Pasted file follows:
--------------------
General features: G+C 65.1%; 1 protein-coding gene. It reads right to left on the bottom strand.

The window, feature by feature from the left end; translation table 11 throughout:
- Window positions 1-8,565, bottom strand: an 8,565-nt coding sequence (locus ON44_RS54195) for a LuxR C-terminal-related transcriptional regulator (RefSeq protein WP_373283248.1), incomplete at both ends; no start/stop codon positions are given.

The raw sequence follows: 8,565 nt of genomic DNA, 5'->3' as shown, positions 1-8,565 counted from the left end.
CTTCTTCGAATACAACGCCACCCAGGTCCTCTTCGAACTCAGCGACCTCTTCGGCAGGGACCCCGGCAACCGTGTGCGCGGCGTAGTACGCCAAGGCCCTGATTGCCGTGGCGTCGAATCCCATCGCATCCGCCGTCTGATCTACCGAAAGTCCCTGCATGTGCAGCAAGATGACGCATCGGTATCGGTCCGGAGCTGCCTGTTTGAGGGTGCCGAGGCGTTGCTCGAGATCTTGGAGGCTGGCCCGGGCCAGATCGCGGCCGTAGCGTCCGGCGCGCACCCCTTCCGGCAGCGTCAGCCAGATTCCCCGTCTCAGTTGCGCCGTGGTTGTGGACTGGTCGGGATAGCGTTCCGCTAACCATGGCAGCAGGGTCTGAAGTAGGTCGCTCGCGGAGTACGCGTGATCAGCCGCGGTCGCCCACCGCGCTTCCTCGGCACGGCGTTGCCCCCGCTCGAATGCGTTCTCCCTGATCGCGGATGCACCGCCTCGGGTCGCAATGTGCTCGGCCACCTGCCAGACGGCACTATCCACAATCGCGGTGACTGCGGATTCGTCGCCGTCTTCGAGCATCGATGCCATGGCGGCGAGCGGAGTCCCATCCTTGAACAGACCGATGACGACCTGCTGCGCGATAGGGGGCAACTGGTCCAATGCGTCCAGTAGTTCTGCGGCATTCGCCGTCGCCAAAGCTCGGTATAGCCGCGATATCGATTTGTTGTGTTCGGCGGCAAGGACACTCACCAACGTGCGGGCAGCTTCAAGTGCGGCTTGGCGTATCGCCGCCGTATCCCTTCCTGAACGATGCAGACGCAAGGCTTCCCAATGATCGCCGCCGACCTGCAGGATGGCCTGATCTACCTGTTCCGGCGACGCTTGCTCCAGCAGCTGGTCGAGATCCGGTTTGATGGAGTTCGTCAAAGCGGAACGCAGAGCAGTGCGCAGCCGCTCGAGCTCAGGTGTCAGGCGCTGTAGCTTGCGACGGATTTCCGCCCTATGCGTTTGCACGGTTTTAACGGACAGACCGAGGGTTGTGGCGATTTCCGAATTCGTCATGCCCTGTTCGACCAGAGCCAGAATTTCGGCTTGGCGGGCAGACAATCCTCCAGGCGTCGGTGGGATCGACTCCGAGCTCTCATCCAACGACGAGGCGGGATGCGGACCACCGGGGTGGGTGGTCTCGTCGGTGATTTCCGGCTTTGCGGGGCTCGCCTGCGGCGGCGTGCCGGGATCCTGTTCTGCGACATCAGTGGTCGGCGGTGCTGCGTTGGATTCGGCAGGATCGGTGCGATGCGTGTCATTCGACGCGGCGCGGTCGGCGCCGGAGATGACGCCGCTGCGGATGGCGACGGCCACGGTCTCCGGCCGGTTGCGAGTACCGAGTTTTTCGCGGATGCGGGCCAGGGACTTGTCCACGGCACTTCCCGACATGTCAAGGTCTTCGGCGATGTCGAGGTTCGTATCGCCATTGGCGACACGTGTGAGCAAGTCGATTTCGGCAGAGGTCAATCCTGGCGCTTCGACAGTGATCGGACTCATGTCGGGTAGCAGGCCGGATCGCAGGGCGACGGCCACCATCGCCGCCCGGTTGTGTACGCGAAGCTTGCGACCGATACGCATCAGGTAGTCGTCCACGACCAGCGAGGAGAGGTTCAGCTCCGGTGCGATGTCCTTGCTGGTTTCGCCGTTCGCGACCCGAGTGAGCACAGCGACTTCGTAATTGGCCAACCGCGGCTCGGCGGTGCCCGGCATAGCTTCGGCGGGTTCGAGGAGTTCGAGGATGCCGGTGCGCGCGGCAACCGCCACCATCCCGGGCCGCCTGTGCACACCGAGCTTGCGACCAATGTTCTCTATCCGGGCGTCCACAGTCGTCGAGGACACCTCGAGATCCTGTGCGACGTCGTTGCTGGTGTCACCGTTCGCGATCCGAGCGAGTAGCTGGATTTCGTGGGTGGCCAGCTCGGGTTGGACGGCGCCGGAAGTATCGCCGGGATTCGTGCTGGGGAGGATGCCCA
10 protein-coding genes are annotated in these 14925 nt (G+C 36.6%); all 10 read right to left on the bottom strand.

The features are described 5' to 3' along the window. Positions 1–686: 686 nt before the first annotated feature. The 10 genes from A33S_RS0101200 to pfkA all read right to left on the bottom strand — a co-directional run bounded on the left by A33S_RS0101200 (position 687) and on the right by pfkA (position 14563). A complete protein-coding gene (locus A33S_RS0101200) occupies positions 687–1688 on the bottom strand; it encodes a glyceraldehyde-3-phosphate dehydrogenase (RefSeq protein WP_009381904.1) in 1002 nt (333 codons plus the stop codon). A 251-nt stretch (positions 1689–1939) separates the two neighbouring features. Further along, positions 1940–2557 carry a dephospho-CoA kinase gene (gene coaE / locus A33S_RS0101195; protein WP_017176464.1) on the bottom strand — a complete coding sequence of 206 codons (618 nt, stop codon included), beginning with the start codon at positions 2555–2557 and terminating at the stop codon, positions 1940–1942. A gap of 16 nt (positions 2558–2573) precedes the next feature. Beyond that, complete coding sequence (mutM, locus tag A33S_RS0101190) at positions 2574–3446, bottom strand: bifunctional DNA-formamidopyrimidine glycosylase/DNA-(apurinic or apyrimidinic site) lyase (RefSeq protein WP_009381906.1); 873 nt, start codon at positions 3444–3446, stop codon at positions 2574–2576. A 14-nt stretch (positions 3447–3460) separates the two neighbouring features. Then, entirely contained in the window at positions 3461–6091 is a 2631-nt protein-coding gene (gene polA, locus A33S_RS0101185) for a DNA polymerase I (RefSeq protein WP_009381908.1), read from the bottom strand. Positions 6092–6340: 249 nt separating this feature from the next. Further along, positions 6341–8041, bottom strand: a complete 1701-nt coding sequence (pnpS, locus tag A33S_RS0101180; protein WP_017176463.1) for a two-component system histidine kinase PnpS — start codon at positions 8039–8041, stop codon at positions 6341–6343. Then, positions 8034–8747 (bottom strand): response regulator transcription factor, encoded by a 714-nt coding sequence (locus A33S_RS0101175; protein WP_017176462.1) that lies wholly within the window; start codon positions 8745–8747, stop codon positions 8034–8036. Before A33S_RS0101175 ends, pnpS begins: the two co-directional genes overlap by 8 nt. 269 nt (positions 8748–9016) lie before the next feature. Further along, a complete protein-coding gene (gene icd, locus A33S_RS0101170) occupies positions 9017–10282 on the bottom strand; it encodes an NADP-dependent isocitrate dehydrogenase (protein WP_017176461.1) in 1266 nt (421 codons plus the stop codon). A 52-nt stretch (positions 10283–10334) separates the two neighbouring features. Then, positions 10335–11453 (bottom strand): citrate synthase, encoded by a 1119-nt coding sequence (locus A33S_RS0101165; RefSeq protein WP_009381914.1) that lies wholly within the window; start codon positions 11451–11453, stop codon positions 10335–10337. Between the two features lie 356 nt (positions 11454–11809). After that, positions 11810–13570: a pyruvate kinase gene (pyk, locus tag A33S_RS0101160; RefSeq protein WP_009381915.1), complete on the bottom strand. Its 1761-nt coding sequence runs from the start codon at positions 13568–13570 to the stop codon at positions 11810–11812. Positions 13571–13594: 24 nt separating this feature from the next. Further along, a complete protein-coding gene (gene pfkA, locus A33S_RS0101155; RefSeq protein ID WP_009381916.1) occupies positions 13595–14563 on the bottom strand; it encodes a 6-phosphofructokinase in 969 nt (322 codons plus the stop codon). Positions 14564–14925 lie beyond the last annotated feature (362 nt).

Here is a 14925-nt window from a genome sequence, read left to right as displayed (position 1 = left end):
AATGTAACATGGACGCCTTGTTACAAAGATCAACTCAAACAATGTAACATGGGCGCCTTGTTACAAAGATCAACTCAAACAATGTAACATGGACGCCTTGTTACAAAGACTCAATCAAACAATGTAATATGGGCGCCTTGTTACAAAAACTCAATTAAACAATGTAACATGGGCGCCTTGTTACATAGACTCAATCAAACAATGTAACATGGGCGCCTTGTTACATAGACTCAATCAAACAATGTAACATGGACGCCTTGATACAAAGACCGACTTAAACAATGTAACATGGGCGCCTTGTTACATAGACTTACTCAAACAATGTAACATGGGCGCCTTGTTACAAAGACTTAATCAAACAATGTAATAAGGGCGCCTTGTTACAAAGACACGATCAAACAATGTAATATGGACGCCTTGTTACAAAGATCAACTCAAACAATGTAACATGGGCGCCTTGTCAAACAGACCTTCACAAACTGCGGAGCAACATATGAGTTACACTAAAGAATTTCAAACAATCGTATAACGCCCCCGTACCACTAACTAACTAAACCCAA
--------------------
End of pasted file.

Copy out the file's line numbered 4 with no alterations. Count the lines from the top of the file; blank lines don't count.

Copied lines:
The raw sequence follows: 8,565 nt of genomic DNA, 5'->3' as shown, positions 1-8,565 counted from the left end.